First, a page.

This past week or so, we’ve celebrated a couple of days that we would normally outside of a hospital; Valentine’s day and Chantal’s Birthday. We tried to make both as special as we could, while being confined to a hospital room. We try to make each day a great day, but even more so these days with “homemade” cards and presents. For Chantal’s birthday, I helped Keian make a fantastic family picture, which was put into a decorated and hand painted picture frame of his own design. He also made an amazing birthday card all, on his own. I absolutely love to see him put so much time and care into everything he makes. To make the room more cheerful, I went to the gift shop to grab a birthday balloon and ribbons. Keian and I also decided what kind of Birthday cake we should get her. When she came into the room, she looked so happy to see Keian, myself and the “party room” we had. Keian and I sang a rousing rendition of Happy Birthday, which was apparently heard by a few rooms in the ward. Of course we wish we could have taken her to dinner or somewhere fun, but we make the best of that which is given to us. I think we do a great job of that. Not to brag, but we do have a great family that can roll with the punches, or atleast we try to.
This time on the hospital is much different that others. I understand what lies ahead for our little hero, but still. With his numbers so low, Keian is stuck in his room. No open doors, no playroom on 3B, no trip to the cafeteria. His world is his room. It’s hard to see him get frustrated with boredom sometimes. We try our best to keep him busy. Each morning I wake up with him is a beautiful day. He is so sweet, most definitely a morning person. Just hearing him say good morning is better than anything. When one of his doctors came by a few days ago with x-rays, his eyes lit up. He was so attentive and inquisitive. Both her and I were amazed with the questions he asked and the fine details that caught his eye. He’s definitely wise beyond his years and shows a maturity that even some grown men fail to possess. The doctor emailed us a sample of the images, including one that showed gas pockets in his torso; yes we saw his farts and burps...he loved it, but what boy wouldn't.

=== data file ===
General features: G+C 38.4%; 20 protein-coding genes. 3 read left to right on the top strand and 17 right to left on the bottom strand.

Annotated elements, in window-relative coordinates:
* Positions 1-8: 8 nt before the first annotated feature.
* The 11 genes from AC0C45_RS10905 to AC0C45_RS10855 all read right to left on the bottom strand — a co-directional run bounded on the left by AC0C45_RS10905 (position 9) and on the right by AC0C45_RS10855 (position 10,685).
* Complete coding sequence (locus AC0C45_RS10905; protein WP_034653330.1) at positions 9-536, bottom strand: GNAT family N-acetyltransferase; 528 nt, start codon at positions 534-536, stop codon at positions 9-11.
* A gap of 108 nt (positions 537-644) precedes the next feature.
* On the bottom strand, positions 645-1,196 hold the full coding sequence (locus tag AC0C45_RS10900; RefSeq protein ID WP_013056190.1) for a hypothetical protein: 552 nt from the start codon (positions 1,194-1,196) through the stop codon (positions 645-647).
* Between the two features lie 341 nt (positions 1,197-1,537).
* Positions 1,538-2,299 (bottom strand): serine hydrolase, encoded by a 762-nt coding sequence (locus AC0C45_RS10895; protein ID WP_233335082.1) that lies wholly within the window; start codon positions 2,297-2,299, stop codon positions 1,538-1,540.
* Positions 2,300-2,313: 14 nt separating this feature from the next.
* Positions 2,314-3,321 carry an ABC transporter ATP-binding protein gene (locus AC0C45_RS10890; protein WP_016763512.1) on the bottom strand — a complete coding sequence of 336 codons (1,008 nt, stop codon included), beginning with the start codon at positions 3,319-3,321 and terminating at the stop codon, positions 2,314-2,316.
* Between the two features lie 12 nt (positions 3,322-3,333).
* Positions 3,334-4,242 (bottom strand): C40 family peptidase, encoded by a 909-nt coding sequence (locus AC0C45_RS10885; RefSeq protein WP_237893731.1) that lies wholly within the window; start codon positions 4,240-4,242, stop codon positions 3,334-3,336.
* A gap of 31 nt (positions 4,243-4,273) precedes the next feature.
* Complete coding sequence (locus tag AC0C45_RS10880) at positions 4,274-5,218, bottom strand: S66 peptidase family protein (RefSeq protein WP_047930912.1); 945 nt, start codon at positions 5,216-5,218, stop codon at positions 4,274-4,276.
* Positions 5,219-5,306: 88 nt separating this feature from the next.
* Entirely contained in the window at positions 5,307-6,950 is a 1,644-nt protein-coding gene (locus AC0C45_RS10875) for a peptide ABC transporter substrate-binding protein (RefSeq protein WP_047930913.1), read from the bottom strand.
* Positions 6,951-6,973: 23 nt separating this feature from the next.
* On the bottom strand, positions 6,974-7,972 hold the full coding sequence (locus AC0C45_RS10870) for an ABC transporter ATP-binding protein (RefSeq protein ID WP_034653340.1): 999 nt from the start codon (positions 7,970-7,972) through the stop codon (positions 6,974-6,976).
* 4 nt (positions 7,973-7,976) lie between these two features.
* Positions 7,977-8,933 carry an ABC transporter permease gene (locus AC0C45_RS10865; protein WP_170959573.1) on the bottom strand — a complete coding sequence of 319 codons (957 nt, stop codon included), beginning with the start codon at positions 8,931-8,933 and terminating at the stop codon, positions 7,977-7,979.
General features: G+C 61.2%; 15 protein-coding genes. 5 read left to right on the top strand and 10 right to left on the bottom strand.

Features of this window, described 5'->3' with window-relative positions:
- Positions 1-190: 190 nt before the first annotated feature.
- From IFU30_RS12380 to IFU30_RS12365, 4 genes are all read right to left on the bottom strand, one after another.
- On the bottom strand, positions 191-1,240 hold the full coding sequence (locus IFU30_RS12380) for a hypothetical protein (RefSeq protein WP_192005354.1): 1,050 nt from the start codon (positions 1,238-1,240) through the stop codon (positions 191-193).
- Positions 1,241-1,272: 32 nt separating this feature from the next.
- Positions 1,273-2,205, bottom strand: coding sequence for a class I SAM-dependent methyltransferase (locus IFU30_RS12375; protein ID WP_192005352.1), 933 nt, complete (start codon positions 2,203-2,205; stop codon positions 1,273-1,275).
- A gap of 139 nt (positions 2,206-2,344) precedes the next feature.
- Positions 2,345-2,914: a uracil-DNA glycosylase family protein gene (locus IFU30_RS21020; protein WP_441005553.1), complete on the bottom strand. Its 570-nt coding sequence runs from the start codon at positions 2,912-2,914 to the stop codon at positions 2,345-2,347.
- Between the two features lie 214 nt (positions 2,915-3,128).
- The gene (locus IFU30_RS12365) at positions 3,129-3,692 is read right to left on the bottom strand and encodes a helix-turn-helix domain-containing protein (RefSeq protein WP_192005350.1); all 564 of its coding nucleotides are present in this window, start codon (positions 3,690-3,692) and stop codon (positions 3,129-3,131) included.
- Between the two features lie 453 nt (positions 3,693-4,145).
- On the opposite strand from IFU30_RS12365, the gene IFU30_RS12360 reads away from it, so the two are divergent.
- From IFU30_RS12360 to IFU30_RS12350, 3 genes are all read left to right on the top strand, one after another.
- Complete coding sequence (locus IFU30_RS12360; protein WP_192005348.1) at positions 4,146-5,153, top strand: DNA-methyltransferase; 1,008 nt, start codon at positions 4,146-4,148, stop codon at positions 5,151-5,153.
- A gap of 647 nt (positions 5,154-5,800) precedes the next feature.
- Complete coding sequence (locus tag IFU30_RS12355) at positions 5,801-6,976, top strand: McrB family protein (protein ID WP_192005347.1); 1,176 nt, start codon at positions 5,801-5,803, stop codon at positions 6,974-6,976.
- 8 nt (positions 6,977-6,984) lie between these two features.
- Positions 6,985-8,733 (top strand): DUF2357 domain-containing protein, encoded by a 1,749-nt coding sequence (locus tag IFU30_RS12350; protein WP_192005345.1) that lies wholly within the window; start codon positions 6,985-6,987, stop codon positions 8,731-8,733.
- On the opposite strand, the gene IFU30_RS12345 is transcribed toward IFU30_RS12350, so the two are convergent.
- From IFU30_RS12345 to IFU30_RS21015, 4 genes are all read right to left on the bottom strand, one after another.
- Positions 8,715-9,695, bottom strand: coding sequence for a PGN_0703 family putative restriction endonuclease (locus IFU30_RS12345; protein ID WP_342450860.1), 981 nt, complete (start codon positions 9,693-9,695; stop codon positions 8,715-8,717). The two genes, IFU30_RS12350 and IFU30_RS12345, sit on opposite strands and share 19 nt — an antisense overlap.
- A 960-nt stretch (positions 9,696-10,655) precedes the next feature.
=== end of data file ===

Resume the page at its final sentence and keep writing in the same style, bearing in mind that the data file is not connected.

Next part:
It’s really hard to believe that in 10 days, we will be out of our place in Langley and living full time in Vancouver. This couch that I’m sitting on right now will be in storage. It’s challenging to move this way. To be honest, Chantal is an expert on packing, while I’m the master of grunt work. To do so without the other there is difficult and discouraging - this whole situation is beyond difficult to endure, especially when our world now revolves around trade off's. Sometimes, I wish we could stay. The landlords have been so accommodating and concerned with our well being. Chantal was right when she said to me though, this place will bring memories of when Keian was sick. I agree with her, though it did feel like a home. The next place we find, we will not compromise. We will not settle. We will find our children the home that they deserve. Until then our home is BC Children’s Hospital, our extended family will be the Doctors, nurses and others who help us during Keian’s Journey. We have a roof over our heads, clothes on our backs and food on our plates. Yes, sometimes it’s hospital food, but that’s besides the point. If Keian can fight this hard, then we can fight to make wherever we are home.
Ryan - Daddy to the best little boys ever.